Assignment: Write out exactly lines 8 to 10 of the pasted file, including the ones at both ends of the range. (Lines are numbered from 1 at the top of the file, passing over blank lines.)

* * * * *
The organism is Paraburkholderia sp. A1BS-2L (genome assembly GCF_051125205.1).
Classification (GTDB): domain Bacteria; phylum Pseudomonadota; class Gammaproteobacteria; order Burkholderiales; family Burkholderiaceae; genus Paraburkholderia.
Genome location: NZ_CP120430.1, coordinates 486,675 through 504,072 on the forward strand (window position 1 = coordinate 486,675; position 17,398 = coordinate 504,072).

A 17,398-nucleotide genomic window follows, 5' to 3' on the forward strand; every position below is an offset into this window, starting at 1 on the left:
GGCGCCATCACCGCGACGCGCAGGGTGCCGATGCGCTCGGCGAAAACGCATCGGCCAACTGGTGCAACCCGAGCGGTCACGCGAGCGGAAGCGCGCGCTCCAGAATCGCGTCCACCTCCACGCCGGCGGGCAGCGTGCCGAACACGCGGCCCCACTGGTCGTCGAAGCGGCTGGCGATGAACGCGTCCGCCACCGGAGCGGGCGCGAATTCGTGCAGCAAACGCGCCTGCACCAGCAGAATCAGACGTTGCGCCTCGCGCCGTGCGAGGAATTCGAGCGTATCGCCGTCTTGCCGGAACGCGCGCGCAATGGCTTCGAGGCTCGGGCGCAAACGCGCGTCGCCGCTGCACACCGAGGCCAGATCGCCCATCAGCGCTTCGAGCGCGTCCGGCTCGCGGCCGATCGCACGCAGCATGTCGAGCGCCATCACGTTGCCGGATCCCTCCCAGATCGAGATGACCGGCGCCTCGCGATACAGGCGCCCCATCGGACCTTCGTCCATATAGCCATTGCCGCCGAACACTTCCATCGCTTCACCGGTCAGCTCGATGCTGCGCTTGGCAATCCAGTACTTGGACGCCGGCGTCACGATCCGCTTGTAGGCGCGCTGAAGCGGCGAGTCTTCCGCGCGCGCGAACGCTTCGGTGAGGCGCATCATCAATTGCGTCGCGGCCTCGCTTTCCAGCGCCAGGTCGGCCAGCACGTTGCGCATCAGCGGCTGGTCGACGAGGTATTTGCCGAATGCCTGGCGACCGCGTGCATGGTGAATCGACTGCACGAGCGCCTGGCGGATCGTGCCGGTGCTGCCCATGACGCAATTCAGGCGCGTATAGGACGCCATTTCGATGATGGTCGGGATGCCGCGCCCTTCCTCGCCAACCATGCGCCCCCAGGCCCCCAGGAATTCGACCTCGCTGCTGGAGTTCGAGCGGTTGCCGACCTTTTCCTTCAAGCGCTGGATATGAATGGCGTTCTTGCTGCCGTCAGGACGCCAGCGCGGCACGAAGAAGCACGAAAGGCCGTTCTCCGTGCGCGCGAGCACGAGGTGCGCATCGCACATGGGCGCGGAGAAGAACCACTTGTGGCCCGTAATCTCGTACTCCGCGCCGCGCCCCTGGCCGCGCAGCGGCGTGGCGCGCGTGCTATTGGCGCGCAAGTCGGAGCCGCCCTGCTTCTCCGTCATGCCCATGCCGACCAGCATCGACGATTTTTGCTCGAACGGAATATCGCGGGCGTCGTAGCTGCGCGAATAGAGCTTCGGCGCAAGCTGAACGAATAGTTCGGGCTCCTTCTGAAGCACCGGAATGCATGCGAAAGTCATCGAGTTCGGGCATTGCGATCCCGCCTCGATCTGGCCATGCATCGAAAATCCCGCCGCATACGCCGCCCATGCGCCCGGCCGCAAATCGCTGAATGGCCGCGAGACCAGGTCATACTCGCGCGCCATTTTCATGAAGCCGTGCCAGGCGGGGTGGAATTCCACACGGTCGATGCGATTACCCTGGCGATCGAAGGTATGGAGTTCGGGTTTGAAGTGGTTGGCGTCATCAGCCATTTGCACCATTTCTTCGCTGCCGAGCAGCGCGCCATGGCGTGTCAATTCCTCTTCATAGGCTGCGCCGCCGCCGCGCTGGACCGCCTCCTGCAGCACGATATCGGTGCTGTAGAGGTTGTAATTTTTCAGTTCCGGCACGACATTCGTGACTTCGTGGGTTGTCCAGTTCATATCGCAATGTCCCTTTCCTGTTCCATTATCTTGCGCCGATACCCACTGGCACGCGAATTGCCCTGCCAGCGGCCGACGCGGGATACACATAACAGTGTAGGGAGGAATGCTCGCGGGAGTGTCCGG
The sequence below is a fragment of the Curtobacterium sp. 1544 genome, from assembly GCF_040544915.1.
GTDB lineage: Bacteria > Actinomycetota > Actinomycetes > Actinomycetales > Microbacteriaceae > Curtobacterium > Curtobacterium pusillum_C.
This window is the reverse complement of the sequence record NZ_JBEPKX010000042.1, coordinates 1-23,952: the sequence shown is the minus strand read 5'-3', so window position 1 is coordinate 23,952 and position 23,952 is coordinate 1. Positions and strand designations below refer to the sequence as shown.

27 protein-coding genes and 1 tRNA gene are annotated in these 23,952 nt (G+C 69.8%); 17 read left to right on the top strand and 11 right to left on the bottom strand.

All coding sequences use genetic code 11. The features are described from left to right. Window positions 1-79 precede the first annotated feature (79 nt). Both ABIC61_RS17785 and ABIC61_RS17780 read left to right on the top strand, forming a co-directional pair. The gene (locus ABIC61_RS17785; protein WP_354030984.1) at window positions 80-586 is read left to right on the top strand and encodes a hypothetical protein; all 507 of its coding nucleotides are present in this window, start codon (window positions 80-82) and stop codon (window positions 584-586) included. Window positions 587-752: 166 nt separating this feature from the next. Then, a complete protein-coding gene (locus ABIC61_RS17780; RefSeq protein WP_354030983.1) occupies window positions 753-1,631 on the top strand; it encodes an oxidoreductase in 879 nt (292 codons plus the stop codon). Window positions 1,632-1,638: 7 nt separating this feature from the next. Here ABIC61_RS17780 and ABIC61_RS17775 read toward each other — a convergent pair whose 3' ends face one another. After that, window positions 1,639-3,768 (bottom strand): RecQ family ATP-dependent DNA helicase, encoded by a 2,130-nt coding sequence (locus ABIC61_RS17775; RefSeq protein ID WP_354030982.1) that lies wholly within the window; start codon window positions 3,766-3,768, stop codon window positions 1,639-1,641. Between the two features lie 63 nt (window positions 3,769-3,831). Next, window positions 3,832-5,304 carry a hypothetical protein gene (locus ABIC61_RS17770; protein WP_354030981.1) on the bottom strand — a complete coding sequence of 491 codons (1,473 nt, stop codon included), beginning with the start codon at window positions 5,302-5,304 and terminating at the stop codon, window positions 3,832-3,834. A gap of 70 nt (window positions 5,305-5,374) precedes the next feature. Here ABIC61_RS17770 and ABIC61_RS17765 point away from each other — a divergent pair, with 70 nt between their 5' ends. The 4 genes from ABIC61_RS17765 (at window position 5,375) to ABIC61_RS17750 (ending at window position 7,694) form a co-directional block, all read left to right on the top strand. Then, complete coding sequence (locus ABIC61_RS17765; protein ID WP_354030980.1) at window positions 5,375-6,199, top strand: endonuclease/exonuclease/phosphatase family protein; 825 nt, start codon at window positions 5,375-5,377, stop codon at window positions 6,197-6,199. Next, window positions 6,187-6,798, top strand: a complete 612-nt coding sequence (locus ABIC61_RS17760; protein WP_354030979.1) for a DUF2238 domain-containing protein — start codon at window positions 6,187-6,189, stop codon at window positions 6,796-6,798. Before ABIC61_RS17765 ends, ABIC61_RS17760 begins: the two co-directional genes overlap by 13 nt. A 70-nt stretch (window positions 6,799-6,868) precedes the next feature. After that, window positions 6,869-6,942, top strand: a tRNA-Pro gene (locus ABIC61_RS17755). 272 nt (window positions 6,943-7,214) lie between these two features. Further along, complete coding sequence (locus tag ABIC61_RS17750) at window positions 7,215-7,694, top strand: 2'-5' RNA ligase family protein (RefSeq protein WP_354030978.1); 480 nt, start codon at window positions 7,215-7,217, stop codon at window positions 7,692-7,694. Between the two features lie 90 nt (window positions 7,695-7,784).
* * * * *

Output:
This window is the reverse complement of the sequence record NZ_JBEPKX010000042.1, coordinates 1-23,952: the sequence shown is the minus strand read 5'-3', so window position 1 is coordinate 23,952 and position 23,952 is coordinate 1. Positions and strand designations below refer to the sequence as shown.

27 protein-coding genes and 1 tRNA gene are annotated in these 23,952 nt (G+C 69.8%); 17 read left to right on the top strand and 11 right to left on the bottom strand.

All coding sequences use genetic code 11. The features are described from left to right. Window positions 1-79 precede the first annotated feature (79 nt). Both ABIC61_RS17785 and ABIC61_RS17780 read left to right on the top strand, forming a co-directional pair. The gene (locus ABIC61_RS17785; protein WP_354030984.1) at window positions 80-586 is read left to right on the top strand and encodes a hypothetical protein; all 507 of its coding nucleotides are present in this window, start codon (window positions 80-82) and stop codon (window positions 584-586) included. Window positions 587-752: 166 nt separating this feature from the next. Then, a complete protein-coding gene (locus ABIC61_RS17780; RefSeq protein WP_354030983.1) occupies window positions 753-1,631 on the top strand; it encodes an oxidoreductase in 879 nt (292 codons plus the stop codon). Window positions 1,632-1,638: 7 nt separating this feature from the next. Here ABIC61_RS17780 and ABIC61_RS17775 read toward each other — a convergent pair whose 3' ends face one another. After that, window positions 1,639-3,768 (bottom strand): RecQ family ATP-dependent DNA helicase, encoded by a 2,130-nt coding sequence (locus ABIC61_RS17775; RefSeq protein ID WP_354030982.1) that lies wholly within the window; start codon window positions 3,766-3,768, stop codon window positions 1,639-1,641. Between the two features lie 63 nt (window positions 3,769-3,831). Next, window positions 3,832-5,304 carry a hypothetical protein gene (locus ABIC61_RS17770; protein WP_354030981.1) on the bottom strand — a complete coding sequence of 491 codons (1,473 nt, stop codon included), beginning with the start codon at window positions 5,302-5,304 and terminating at the stop codon, window positions 3,832-3,834. A gap of 70 nt (window positions 5,305-5,374) precedes the next feature. Here ABIC61_RS17770 and ABIC61_RS17765 point away from each other — a divergent pair, with 70 nt between their 5' ends. The 4 genes from ABIC61_RS17765 (at window position 5,375) to ABIC61_RS17750 (ending at window position 7,694) form a co-directional block, all read left to right on the top strand. Then, complete coding sequence (locus ABIC61_RS17765; protein ID WP_354030980.1) at window positions 5,375-6,199, top strand: endonuclease/exonuclease/phosphatase family protein; 825 nt, start codon at window positions 5,375-5,377, stop codon at window positions 6,197-6,199. Next, window positions 6,187-6,798, top strand: a complete 612-nt coding sequence (locus ABIC61_RS17760; protein WP_354030979.1) for a DUF2238 domain-containing protein — start codon at window positions 6,187-6,189, stop codon at window positions 6,796-6,798. Before ABIC61_RS17765 ends, ABIC61_RS17760 begins: the two co-directional genes overlap by 13 nt. A 70-nt stretch (window positions 6,799-6,868) precedes the next feature. After that, window positions 6,869-6,942, top strand: a tRNA-Pro gene (locus ABIC61_RS17755). 272 nt (window positions 6,943-7,214) lie between these two features. Further along, complete coding sequence (locus tag ABIC61_RS17750) at window positions 7,215-7,694, top strand: 2'-5' RNA ligase family protein (RefSeq protein WP_354030978.1); 480 nt, start codon at window positions 7,215-7,217, stop codon at window positions 7,692-7,694. Between the two features lie 90 nt (window positions 7,695-7,784).